Whatever became of Tommy Noles, his forbidden childhood friend, and Peggy, the loving woman who was like his second mother? What were the facts behind the court trial that drove the Kavanagh family even further apart?
He figures Thomas Wolfe was right: You can't go home again. Then he discovers the truth: A surprising number of connections have miraculously survived time and neglect.
In this first of the Father Tim novels, Jan Karon takes her celebrated Mitford character to territory he has long avoided, the uncharted territory of family, giving us a spellbinding and poignant narrative laced with the wisdom and forgiveness only a trip back home can inspire.
Don't miss more of Father Tim's adventures in Jan Karon's Mitford series.
©2007 Jan Karon; (P)2007 Penguin Audio, a member of Penguin Group (USA) Inc.
"Mitford fans will enjoy this newest visit with wise, winsome, lovable Father Tim." (Publishers Weekly)
So many books--so little time
I have to say right up front that I really miss John McDonough's narration for the Mitford series. The new narrator was just too young to do the story justice. The character he is giving voice to is 70 years old the the reader sounded very young---too young. Further, the tone used in the reading made well known characters from the series sound flip and sarcastic.
My feelings are mixed about the book. The story was helpful in adding depth to the character of Father Tim by exploring things from his past only hinted at in the pervious books in the series. However, at times I found the whole thing a bit overly dramatic and heavy handed--and on occasion down right unbelievable. But in the end I am glad I listened to this first book in the new series as it was atmospheric and portrayed southern country life beautifully.
The book was good, like everything in this series has been. Karon is a wonderful writer, and this book has new and interesting information about things that have been mentioned or alluded to in previous volumes.
BUT..... I hate to say it, but it was positively painful for me to listen to the narration of this new addition to the Mitford series. I realize that John McDonough would be a hard act to follow. However, it wasn't simply that I was wasn't hearing the kind, wise voice of Father Tim I was used to. I was prepared to hear a different voice and I really tried to like it. But although Scott Sowers is a good narrator using a nice mix of voice changes for the various characters, the overall feel of it was disconcerting. So many of the things Father Tim 'said' in Sowers voice came off sounding faintly smart-alecky instead of thoughtful. That probably wasn't the intent, but that's how it sounded to me. I'm resolved to having to hear a different narrator. I'm just not sure that Sowers was the best choice.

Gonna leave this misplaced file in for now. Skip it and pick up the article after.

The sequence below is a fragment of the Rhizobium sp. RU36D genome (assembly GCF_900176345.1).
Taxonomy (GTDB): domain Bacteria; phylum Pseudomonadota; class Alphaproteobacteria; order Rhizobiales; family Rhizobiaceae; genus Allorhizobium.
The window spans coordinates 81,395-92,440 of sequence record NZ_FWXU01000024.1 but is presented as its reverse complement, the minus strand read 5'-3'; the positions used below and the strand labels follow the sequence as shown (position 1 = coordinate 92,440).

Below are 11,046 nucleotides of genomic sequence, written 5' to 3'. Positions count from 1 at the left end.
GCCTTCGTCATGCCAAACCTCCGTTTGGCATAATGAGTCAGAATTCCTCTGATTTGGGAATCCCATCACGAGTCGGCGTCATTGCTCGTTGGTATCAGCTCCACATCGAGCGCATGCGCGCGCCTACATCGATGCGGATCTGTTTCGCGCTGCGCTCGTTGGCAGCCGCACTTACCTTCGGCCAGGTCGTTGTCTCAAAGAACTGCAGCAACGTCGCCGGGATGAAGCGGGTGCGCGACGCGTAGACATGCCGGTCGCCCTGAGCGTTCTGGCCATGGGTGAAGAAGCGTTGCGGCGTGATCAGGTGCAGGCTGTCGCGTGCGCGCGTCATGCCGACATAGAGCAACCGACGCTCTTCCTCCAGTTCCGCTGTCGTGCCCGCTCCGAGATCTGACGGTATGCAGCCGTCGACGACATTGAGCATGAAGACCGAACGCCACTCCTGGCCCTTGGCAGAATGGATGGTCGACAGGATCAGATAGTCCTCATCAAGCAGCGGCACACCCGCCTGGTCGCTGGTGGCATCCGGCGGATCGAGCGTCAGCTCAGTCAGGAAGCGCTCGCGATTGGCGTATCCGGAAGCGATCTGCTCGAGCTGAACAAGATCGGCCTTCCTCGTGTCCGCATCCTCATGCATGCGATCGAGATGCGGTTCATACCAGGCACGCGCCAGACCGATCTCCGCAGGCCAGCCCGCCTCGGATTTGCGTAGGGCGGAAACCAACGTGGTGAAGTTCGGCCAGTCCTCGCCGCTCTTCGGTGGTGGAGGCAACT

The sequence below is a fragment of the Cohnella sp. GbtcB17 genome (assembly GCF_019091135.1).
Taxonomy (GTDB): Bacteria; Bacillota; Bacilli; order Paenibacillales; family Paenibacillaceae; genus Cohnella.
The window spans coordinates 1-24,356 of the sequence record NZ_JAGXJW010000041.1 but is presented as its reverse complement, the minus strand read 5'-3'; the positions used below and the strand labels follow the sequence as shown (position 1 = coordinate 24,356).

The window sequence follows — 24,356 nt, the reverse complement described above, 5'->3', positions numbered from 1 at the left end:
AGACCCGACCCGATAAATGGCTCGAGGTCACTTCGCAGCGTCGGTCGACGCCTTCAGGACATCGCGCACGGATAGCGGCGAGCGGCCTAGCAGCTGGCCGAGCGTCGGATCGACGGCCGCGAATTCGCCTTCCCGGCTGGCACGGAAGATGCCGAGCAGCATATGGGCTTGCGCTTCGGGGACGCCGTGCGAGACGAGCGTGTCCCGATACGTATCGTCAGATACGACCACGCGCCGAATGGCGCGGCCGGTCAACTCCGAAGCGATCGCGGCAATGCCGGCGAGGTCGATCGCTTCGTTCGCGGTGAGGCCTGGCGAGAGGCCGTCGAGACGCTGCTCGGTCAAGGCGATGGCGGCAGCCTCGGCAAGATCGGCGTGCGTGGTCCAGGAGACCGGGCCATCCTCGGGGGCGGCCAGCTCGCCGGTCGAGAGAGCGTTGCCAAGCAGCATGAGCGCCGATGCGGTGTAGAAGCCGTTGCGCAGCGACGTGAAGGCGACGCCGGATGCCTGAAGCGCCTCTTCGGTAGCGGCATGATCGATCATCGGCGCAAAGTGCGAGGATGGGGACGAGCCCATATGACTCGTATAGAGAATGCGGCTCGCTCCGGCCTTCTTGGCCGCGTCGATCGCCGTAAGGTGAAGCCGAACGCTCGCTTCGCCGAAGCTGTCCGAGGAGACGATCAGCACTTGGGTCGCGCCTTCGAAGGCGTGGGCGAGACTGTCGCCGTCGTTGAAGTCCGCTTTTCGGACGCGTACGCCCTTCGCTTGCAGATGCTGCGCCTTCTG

The book is great (as Ms. Karon's books are). However, I was disappointed in the narration. Not that it is not good narriation, but this is a character that has already been fully developed for audio and is unrecognizable in this narration. Fr Tim does not even come across as the same character.
The story was excellent. The narrator's (Scott Sowers) voice was too young for a 70 year old man and it was very distracting.
Just when we were afraid we had seen the last of Jan Karon's "At Home in Mitford" series she continues on with a Father Tim series. Karon brings it all together with Father Tim's return to his birth place we have heard snippets about. Our longing to hear more about the Mitford characters is fed once again and in the end we feel we know Farther Tim better than ever. We travel with the whole Mitford series in the car; but this time we felt like we were traveling with Father Tim back to Holly Springs. It made time pass quickly as we happily enjoying the whole Father Tim Saga. This book has more of an adult theme, but still no sex, violence or bad language. Once again the author gives us something to take away from those bumps in our past that we can use today.
Though accustomed to the other wonderful narrator who has done all of the Mitford books, I still found this recording quite nice. I recommend both the book and the recorded performance.
I was so disappointed when I heard the first few words in this audiobook. I'm sure Scott Sowers is a fine narrator but not for Father Tim. He sounds sarcastic and cold compared to John McDonough. I will buy the book and read it, hearing McDonough's soft tones in my mind.
As all of the books about Fr. Tim, I enjoyed this one very much however it was very disapointing at first because the familiar voices of the characters were not the same. This different reader did not do justice to the people we thought we knew so well from all the previous books.
This was my first Jan Karon story. I am hooked! I listen to my audiobooks while I drive and I found myself sitting in parking lots and even in my garage still listening.
The characters are so alive and fascinating. More more more please.
Having listened to, and loved, the entire Mitford series, I was thrilled when "Home to Holly Springs" came out. The fact is though that I could not get past the first 5 minutes. The original narrator of the Mitford books, John McDonough, set the standard for who Father Tim was. He became Father Tim for me. Why they decided to change that is beyond me. Scott Sowers is a terrible choice. He sounds like he is in his 20's or 30's, not an elderly gentleman of 70 plus years.
On the bright side...I purchased the book and it was absolutely wonderful! I loved it. Now if Jan Karon came to her senses and allowed it to be rerecorded with Mr. McDonough!
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